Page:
remind me again why I left the mob - oh yeah see above :wink:

As for pine poles - I built a tripod so that i could sit on top and take the pictures - the old saying is still true, if all else fails - build a tripod !!

Tally ho

Vinny
 

woodbloke

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Vinny":qrpuksxn said:
Chems

The Camvac is the dogs danglies, loads of suction and surprisingly quiet. The other benefit (as pointed out by Yandles) is that if desired you could attach a hose to one of the outlets and use it to blow - handy prior to applying a finish. The exhaust air is also quite warm so heats up the workshop nicely, I'm thinking of perforating the bench top above the unit to allow the warm air to circulate.

Jed

LOL - RAF ingenuity - theres 2 words you don't often find in the same sentance. No, it can't have been RAF ingenuity because I didn't have to account for all my hours on a 707, I didn't have to sign any orders or attend a briefing and i was able to finish the job without get pulled off it half way though to cover an orderly sgt or guard commander because someone had "gone sick"

remind me again why I left the mob - oh yeah see above :wink:


Tally ho

Vinny
V - looks an excellent set up...told you the Camvac is the dg's! I need to do a similar sort of thing later on with my 386 when my machinery is upgraded. Attaching a hose(s) to the exhaust ports on top of the machine cuts the racket down by well over half. Fantastic bit of kit :lol:

Least in the RAF you learn how to walk sideways :lol: - Rob...already ducking and moving for the door!
 

jedmc571

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Least in the RAF you learn how to walk sideways :lol: - Rob...already ducking and moving for the door!

Yeah but I always get looked at suspiciously when walking round shops, do they suspect I'm a thief :lol:

Being called a crab is normally an Army thing, are you previously part of the Green Machine Rob?

Vin, do you know if Camvac are suitable for Planerthicknesser shavings?
I like the size of them, and a litle fotprint ( I need that in a 17 X & garage :cry: )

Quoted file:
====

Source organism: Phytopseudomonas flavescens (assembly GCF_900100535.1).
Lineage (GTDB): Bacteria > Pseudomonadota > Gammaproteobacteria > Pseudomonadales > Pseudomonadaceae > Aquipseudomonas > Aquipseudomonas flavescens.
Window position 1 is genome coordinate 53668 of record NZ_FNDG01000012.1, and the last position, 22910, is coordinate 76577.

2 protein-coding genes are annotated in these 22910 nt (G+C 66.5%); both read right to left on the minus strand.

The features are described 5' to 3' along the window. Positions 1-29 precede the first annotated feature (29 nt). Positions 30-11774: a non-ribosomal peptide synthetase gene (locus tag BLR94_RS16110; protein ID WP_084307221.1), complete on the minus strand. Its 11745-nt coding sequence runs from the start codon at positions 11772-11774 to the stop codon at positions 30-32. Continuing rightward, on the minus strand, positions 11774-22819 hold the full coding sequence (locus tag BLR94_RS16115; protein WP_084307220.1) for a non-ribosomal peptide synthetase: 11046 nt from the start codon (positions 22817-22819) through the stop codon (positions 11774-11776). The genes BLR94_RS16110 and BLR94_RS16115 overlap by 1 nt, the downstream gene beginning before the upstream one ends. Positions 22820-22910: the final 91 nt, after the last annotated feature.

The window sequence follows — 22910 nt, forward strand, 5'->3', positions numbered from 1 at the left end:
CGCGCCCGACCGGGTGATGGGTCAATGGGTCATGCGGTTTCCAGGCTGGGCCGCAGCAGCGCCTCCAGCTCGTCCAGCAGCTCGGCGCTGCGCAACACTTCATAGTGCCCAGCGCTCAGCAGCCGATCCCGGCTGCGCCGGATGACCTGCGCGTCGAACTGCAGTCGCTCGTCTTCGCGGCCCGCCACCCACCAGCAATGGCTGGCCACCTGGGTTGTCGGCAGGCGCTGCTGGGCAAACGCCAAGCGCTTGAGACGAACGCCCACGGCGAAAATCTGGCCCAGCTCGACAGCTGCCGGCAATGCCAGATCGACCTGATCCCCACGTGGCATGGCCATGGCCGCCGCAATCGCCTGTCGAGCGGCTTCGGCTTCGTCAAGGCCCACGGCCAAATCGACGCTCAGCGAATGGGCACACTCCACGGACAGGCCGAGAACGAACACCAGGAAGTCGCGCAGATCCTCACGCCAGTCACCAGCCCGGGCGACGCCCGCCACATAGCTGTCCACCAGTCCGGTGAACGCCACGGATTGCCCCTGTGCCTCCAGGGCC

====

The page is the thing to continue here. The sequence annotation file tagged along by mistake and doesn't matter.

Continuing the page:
Chocks away..........
 

jedmc571

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woodbloke":33ad2jrr said:
Vinny":33ad2jrr said:
Chems

The Camvac is the dogs danglies, loads of suction and surprisingly quiet. The other benefit (as pointed out by Yandles) is that if desired you could attach a hose to one of the outlets and use it to blow - handy prior to applying a finish. The exhaust air is also quite warm so heats up the workshop nicely, I'm thinking of perforating the bench top above the unit to allow the warm air to circulate.

Jed

LOL - RAF ingenuity - theres 2 words you don't often find in the same sentance. No, it can't have been RAF ingenuity because I didn't have to account for all my hours on a 707, I didn't have to sign any orders or attend a briefing and i was able to finish the job without get pulled off it half way though to cover an orderly sgt or guard commander because someone had "gone sick"

remind me again why I left the mob - oh yeah see above :wink:


Tally ho

Vinny
V - looks an excellent set up...told you the Camvac is the dg's! I need to do a similar sort of thing later on with my 386 when my machinery is upgraded. Attaching a hose(s) to the exhaust ports on top of the machine cuts the racket down by well over half. Fantastic bit of kit :lol:

Least in the RAF you learn how to walk sideways :lol: - Rob...already ducking and moving for the door!